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“It is stable in the field unlike whole blood or if we were to do fresh plasma or frozen plasma, so our guys can carry it with them in their resuscitative packs,” said U.S. Navy Capt. Necia Williams, FDP primary principal investigator and MARSOC force surgeon with MARSOC HSS. “They can quickly reconstitute it, infuse it to somebody and it buys time that is so critical.”

According to U.S. Navy Lt. Aaron Conway, Marine Raider Regiment surgeon with MARSOC HSS, reconstitution happens within six minutes and patients start showing improvement in vital signs minutes later. The precious time bought using FDP allows medical personnel to transfer patients to a hospital where they can receive full medical care. Conway, MARSOCs FDP principal investigator, said during medical care, FDP’s effects can be physically seen most in a patient when surgery and recovery is happening.

Since December 2016, every MARSOC special amphibious reconnaissance corpsman deploys with a supply of freeze-dried plasma and the experience to administer it. By October 2017, every MARSOC unit deployed will be outfitted with FDP.

Once the FDP has returned unused from a deployment it goes into quarantine and gets used during training exercises to prepare Navy corpsmen in its use. Corpsmen go through a rigorous academic and practical training process to prepare them for the field. They get practical experience before deploying and learn how to reconstitute and identify the indications to use FDP.

“We’ve trained with it, we’ve sourced it to our guys, and now we’ve actually got the combat wounded application of the product,” said Conway. “I think it is a tip of the spear life-saving measure.”

This life-saving measure is manufactured by French Centre de Transfusion Sanguine de Armees and used since 1994. They provide the U.S. with FDP while it is pending Food and Drug Administration approval and is under an Investigative New Drug protocol. Currently the use of FDP has been allowed within U.S. Special Operations Command. MARSOC was the second service component within U.S. Special Operations Command to receive approval for use of freeze-dried plasma.

In 2010, U.S. Navy Adm. William H. McRaven, then-SOCOM commander, learned that U.S. allied forces were using FDP successfully in Iraq and Afghanistan. McRaven wanted it made available to U.S. forces, so he pushed his plan and helped expedite the process between the White House and the FDA.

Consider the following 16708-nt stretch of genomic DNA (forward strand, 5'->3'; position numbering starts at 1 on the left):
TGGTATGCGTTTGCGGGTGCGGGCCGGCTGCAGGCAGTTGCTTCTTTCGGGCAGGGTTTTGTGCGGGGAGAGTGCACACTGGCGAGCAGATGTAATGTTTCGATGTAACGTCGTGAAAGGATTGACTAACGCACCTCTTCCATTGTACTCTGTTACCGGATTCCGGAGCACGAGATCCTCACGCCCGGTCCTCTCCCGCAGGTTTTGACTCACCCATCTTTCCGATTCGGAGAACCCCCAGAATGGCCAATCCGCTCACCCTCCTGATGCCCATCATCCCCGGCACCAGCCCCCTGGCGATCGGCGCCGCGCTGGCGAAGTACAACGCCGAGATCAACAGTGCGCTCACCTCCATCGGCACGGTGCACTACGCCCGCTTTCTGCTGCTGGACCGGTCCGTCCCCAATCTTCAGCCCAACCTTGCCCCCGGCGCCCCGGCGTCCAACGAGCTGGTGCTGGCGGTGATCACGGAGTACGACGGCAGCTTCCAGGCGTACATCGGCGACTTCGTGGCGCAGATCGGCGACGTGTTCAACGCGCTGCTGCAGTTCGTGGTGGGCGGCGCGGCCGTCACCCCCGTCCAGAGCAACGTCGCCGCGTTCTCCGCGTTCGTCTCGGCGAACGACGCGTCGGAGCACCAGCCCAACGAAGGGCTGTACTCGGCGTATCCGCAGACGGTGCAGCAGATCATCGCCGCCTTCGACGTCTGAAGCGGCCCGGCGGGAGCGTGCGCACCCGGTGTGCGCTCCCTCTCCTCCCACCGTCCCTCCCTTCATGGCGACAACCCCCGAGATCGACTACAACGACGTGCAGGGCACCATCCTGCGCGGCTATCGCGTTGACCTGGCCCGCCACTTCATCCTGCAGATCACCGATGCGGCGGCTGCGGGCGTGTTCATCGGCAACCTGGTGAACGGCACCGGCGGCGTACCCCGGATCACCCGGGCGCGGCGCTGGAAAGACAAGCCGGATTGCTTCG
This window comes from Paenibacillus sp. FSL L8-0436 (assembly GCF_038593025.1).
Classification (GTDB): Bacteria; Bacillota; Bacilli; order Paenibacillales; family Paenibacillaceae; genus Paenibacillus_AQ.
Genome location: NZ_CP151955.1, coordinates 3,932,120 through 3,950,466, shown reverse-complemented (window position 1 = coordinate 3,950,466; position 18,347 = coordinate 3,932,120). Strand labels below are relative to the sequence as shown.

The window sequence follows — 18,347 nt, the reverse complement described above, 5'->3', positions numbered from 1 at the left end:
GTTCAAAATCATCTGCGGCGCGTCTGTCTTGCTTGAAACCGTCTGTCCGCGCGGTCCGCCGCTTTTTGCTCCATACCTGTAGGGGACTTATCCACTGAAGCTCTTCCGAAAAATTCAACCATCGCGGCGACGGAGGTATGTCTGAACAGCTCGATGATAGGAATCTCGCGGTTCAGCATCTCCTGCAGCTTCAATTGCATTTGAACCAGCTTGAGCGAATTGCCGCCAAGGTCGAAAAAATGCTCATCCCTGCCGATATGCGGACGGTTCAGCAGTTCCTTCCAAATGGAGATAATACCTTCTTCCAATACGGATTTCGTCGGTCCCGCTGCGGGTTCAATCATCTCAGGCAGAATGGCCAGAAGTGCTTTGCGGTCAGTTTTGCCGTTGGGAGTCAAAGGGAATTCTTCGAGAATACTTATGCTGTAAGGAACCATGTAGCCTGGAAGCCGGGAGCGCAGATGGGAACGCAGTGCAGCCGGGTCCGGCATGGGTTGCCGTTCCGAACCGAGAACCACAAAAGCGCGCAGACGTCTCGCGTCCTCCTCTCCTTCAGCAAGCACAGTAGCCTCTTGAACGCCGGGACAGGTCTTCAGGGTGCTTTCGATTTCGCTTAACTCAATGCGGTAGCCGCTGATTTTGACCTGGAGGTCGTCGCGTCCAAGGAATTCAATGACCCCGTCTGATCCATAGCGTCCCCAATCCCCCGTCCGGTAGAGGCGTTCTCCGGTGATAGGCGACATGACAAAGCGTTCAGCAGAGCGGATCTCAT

The main roadblock getting FDA approval was the historical spike of Hepatitis B after World War II, causing the stoppage of production and use by U.S. forces, resulting in rigorous testing and changes to the original formula. Plasma donors now undergo more testing for infectious diseases to prevent similar events. Freeze-dried plasma is expected to receive FDA approval by 2020.

Story by Cpl. Bryann Whitley
U.S. Marine Corps Forces, Special Operations Command
U.S. Marine Corps photo by Sgt. Salvador R. Moreno)

Ask SSD –  Were There Army Special Forces In World War II?

Saturday, September 9th, 2017

Probably the easiest way to answer this question is with a graphic, prepared by the US Army Special Operations Command.


Click on image, to see it in better detail.

Army Special Operations has a rich history. In particular, several of these organizations form the lineage of current Army Special Forces units.

Ask SSD – “Do SOF Use Whatever Weapons They Want?”

Wednesday, September 6th, 2017

The answer to the recent request for verification of whether or not Special Operations Forces are allowed to use any weapon they choose, is a very simple, “No.”

USSOCOM Seeks High Velocity 40mm Programmable Airburst High Explosive Ammunition

Monday, August 21st, 2017

The United States Special Operations Command (USSOCOM) and the PM A&W have issued a Sources Sought Notice to industry seeking sources within the national technology and industrial base for the following:

– High-Velocity 40mm Programmable Airburst High Explosive Ammunition